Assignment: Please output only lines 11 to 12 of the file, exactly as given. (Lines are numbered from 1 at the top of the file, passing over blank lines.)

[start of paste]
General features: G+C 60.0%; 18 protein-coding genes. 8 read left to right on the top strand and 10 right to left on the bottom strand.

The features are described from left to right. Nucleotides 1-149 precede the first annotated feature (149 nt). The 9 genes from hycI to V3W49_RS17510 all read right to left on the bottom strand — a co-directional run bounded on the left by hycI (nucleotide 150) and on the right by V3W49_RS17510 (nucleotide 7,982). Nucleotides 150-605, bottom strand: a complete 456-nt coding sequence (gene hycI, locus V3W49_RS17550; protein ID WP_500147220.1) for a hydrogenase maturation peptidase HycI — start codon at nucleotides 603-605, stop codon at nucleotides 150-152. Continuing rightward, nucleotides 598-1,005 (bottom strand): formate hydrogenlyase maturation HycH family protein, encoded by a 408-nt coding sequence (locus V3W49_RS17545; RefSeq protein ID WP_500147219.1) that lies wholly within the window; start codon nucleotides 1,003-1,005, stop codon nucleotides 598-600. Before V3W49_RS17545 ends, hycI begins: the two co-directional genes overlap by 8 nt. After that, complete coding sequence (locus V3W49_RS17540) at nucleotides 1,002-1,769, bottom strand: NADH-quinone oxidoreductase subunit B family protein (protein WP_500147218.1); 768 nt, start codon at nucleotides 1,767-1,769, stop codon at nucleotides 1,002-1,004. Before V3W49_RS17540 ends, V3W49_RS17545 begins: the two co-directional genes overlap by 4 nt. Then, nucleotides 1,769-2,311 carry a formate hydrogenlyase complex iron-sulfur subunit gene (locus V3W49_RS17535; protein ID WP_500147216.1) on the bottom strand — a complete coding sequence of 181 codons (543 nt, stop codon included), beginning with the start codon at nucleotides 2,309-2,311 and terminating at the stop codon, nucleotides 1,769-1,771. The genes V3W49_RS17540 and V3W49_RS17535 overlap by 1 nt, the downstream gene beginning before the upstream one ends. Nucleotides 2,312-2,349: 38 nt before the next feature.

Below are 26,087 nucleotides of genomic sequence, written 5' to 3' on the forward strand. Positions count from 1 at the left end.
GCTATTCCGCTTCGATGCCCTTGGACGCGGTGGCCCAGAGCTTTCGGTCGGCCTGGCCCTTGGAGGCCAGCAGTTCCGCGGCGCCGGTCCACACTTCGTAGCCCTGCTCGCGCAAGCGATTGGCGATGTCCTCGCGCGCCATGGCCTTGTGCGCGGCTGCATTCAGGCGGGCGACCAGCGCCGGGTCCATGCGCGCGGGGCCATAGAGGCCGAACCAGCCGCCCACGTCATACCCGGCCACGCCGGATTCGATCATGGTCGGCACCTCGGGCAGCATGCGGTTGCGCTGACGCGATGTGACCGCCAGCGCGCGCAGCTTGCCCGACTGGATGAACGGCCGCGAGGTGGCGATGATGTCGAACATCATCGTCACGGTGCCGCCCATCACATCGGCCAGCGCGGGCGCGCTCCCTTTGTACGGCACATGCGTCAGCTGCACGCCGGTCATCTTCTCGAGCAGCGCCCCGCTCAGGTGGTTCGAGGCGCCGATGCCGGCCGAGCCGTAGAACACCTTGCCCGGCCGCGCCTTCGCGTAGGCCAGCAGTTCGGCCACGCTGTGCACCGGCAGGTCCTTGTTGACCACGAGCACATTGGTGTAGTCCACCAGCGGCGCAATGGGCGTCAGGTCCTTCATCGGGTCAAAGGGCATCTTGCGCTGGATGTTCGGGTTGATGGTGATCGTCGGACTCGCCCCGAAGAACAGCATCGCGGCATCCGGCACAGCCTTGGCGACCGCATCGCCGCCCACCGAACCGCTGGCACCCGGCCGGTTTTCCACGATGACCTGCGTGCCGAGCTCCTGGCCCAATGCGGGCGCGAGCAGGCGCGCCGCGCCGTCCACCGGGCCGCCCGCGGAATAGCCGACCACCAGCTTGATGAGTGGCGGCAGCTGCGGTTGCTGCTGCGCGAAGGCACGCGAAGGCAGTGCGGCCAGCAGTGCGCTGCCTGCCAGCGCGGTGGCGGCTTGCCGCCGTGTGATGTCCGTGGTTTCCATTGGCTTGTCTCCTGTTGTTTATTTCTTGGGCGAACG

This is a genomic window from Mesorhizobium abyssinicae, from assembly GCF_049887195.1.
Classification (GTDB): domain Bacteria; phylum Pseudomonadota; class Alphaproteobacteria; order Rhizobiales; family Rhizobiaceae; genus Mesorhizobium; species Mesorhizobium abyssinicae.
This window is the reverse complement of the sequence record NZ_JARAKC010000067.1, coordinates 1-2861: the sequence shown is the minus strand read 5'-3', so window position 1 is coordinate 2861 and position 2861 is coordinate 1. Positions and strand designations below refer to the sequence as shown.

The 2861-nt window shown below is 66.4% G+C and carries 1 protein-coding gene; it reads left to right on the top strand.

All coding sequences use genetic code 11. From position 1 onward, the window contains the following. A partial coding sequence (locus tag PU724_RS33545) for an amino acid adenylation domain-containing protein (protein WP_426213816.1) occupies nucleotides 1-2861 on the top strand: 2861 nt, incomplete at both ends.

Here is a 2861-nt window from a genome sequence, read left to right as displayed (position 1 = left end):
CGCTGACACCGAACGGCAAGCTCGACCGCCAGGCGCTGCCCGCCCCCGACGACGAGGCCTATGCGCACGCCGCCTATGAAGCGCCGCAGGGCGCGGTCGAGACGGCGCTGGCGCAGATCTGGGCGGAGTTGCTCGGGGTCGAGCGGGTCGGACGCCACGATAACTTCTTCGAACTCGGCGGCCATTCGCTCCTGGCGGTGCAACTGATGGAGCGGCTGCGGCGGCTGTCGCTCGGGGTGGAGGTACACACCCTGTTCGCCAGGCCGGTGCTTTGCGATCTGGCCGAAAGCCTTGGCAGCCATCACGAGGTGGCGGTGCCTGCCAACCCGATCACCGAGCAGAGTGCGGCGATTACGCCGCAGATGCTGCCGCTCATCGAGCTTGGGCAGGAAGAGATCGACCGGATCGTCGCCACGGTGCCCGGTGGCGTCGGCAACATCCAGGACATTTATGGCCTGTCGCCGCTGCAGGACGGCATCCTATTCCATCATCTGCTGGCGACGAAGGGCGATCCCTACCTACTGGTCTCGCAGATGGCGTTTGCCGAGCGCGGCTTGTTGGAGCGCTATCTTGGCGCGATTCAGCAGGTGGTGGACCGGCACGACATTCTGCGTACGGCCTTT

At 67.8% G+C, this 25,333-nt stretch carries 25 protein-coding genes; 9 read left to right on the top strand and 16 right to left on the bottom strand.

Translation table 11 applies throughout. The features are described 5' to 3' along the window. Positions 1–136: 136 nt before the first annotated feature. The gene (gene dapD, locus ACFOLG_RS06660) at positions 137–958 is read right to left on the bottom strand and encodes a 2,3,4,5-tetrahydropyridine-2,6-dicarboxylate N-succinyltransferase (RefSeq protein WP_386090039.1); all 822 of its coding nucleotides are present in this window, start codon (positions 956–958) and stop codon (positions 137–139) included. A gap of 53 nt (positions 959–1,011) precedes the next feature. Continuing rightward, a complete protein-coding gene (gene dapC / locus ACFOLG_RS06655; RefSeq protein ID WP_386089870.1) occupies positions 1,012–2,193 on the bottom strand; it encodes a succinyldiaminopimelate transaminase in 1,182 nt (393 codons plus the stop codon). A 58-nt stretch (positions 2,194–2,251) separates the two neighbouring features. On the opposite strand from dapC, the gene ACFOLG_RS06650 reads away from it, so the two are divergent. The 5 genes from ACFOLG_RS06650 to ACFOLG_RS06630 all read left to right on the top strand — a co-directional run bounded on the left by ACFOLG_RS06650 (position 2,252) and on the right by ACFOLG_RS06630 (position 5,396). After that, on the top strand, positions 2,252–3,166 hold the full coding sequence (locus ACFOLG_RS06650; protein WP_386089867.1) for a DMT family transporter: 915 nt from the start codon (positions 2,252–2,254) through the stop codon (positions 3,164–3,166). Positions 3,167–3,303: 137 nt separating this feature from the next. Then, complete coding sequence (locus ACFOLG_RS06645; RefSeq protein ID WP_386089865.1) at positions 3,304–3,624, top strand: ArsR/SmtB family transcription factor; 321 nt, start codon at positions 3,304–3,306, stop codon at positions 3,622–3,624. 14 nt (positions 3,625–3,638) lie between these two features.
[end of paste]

CGCTGACACCGAACGGCAAGCTCGACCGCCAGGCGCTGCCCGCCCCCGACGACGAGGCCTATGCGCACGCCGCCTATGAAGCGCCGCAGGGCGCGGTCGAGACGGCGCTGGCGCAGATCTGGGCGGAGTTGCTCGGGGTCGAGCGGGTCGGACGCCACGATAACTTCTTCGAACTCGGCGGCCATTCGCTCCTGGCGGTGCAACTGATGGAGCGGCTGCGGCGGCTGTCGCTCGGGGTGGAGGTACACACCCTGTTCGCCAGGCCGGTGCTTTGCGATCTGGCCGAAAGCCTTGGCAGCCATCACGAGGTGGCGGTGCCTGCCAACCCGATCACCGAGCAGAGTGCGGCGATTACGCCGCAGATGCTGCCGCTCATCGAGCTTGGGCAGGAAGAGATCGACCGGATCGTCGCCACGGTGCCCGGTGGCGTCGGCAACATCCAGGACATTTATGGCCTGTCGCCGCTGCAGGACGGCATCCTATTCCATCATCTGCTGGCGACGAAGGGCGATCCCTACCTACTGGTCTCGCAGATGGCGTTTGCCGAGCGCGGCTTGTTGGAGCGCTATCTTGGCGCGATTCAGCAGGTGGTGGACCGGCACGACATTCTGCGTACGGCCTTT

At 67.8% G+C, this 25,333-nt stretch carries 25 protein-coding genes; 9 read left to right on the top strand and 16 right to left on the bottom strand.